Tag Archives: Dinosaucers

Cartoon Anxiety

4461391534_02cce86892_oThough I mainly enjoy flipping through old “mom” magazines to find cool vintage advertisements for extinct products, every so often I do dip in a little further and read some of the articles.  Like the one I took a look at last week about kid’s infatuation with gross out toys and collectibles or the Washington Post editorial on how He-Man and the Masters of the Universe contained hidden messages I dug into a few years ago, it’s always fun to read these to get a glimpse into the wacky world of parents back in the 80s.  Sometimes there are some interesting and valid points raised in these articles, but they’re typically pretty crazy, over the top windows into the minds of parents who loved pointing the finger at cartoons and toys as a reason that their kids are hard to deal with.  If I’ve learned nothing else in my almost 40 years on Earth I can pretty unequivocally say that kids are just annoying and irrational no matter how you slice it.  It doesn’t matter if they watch Transformers or the Teenage Mutant Ninja Turtles every day after school, if they’re going to get into fights or tear up a neighbor’s yard with their bike, it’s not because of cartoons.

That said, this article titled Cartoon Anxiety from the December 1986 issue of Working Mother magazine is a pretty mixed bag of interesting points and flat out crazy.  The piece was written by Lois Meltzer, an attorney and freelance writer out of the California area.

Cartoon Anxiety Article Working Woman Dec 1986

First off, from a design perspective, this article is a little weird.  I know that Mrs. Meltzer had no hand in it, but Doug Taylor’s illustration has some weird aspects to it.  I feel like the idea was to give a general impression of a mixed range of cartoon characters coming out of the TV for the kid to interact with, but that knock-off, but very obvious Voltron head on the right is just messing with my head.  I know the subtitle of the article evokes Voltron, but the combo of that illustration paired with the glove-wearing cartoon squirrel is just trippy.  Also, why the psuedo-Asian brush font for the title?  Anyway, getting into the actual nitty-gritty of the piece, the overall gist of the article is an argument that parents can’t stop their kids from watching cartoons, so they should just stop trying to fight it and give in. Meltzer lists a bunch of perceived positive and negative aspects to the at the time modern animation that had me laughing out loud.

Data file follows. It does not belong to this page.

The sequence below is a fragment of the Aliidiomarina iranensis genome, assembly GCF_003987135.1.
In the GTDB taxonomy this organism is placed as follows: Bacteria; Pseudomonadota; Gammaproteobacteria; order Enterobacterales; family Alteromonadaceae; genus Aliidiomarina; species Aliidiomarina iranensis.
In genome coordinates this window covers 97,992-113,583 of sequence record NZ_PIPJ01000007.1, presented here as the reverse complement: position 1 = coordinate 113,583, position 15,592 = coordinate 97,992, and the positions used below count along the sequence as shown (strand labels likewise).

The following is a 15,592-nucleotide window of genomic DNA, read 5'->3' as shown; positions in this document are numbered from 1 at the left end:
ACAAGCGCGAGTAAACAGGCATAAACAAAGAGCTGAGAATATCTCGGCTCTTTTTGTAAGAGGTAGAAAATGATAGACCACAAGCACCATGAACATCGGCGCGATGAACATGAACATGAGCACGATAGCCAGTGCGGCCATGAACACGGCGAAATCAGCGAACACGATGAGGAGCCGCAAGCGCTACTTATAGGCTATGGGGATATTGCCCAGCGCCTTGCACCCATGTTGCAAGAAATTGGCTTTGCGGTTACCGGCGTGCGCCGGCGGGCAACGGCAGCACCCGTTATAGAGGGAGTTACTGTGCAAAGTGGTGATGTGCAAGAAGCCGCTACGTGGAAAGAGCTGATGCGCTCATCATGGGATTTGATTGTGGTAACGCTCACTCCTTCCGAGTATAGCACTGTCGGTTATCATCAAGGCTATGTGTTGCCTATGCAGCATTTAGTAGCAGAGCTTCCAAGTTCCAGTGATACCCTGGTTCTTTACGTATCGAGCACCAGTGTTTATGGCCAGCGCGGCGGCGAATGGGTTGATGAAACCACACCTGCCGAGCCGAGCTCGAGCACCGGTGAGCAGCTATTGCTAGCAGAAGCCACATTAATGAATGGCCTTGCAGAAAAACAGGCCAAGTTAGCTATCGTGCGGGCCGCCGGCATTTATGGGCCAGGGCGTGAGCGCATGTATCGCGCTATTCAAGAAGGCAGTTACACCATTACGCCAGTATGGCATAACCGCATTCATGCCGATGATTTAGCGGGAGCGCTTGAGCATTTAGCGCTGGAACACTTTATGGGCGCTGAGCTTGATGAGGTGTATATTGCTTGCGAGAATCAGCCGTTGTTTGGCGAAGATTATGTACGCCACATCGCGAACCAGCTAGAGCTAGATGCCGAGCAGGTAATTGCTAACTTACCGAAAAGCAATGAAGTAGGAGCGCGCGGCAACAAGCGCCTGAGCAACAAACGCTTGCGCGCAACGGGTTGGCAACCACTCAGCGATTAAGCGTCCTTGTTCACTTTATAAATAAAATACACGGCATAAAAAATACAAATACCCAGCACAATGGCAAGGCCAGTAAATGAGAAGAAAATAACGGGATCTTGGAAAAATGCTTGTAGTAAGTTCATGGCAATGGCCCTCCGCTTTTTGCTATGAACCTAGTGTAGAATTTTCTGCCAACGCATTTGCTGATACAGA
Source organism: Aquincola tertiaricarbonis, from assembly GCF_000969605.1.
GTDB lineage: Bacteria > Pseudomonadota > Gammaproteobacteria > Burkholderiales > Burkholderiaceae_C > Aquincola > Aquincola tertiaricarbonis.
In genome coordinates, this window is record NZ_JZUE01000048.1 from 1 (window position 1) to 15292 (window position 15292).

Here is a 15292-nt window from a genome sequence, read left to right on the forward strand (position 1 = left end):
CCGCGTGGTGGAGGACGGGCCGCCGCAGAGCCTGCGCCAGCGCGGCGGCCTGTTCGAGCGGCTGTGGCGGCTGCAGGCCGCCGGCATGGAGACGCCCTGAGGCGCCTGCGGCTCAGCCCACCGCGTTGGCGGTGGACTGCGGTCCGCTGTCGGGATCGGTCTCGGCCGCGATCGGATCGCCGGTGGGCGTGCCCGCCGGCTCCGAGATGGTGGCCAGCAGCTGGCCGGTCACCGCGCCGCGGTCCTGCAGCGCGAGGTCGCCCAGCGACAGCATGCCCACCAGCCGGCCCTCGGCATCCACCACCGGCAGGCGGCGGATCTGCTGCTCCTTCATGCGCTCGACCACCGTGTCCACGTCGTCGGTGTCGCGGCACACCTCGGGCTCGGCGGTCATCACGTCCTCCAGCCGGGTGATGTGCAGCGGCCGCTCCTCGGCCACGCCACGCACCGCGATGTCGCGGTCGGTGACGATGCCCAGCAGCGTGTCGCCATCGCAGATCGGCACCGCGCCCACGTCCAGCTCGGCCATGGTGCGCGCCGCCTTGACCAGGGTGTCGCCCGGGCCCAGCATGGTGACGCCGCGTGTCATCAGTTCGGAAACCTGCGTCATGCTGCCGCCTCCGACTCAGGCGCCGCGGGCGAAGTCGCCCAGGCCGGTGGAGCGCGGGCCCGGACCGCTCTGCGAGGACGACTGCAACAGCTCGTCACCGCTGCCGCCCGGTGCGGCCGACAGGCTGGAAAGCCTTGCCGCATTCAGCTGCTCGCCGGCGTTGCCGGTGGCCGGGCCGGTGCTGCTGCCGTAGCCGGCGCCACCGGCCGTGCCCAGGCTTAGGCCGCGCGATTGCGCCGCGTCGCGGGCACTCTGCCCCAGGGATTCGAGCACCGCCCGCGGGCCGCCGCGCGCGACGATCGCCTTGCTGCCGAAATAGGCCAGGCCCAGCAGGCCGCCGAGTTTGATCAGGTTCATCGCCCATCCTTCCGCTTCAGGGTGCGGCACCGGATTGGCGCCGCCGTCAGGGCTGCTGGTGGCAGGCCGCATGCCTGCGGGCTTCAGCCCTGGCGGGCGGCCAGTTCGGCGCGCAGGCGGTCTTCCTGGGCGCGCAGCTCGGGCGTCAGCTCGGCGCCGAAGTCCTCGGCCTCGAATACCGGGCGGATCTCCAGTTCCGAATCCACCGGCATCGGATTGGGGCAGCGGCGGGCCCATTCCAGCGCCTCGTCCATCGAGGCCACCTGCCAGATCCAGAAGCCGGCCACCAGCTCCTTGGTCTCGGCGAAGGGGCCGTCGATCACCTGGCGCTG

For instance, she states that cartoons teach children about which tasks or jobs they should tackle in the real world, versus which ones they should just outsource to a professional for sake of ease.  Like she literally says that if a kid watches cartoons it’s plain as day that if you want to take over the world, it’s best not to leave it to henchmen or underlings.  On the other hand, cartoons teach kids that it’s crazy to attempt to fix plumbing, your car, or electrical outlets in the home for fear of causing a flood, having a car blow up or getting electrocuted, and that it’s best to leave those tasks to professionals.  This is kind of insane.  I mean, what is the logic here?  Is a cartoon villain trying to take over the world a metaphor for a kid being aware that the sky’s the limit on chasing their dreams?  If so, then conversely, is Meltzer saying that jobs like being a plumber, electrician, or auto repair technician beneath her children?  I mean, wouldn’t she want her kids to learn to do those things if only to be more self reliant?

Also,  I specifically took umbrage with a statement she makes that claims that kids won’t learn how to pronounce “triceratops” by watching cartoons.  Well, I think any kid who grew up watching the Dinosaucers would disagree with that…

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Even though the article is super silly, it was still fun to read.  I may be a grown-up kid with my head in the clouds most of the time, but I do know for a fact that a healthy dose of cartoons during my childhood certainly made me a much smarter person that most adults at the time would have believed.  There were so many subtle and not-so-subtle things that cartoons had peppered throughout the plots and settings that introduced me to ideas way before I “officially” learned about them in school.  Dr. Mindbender on G.I. Joe taught me all about deoxyribonucleic acid (DNA) while creating Serpentor long before I ever learned about it in biology class, and Optimus Prime and Ultra Magnus taught me about self sacrifice and leadership (or lack there of) in the Transformers movie before I every took a World or US history class in high school.  Just saying…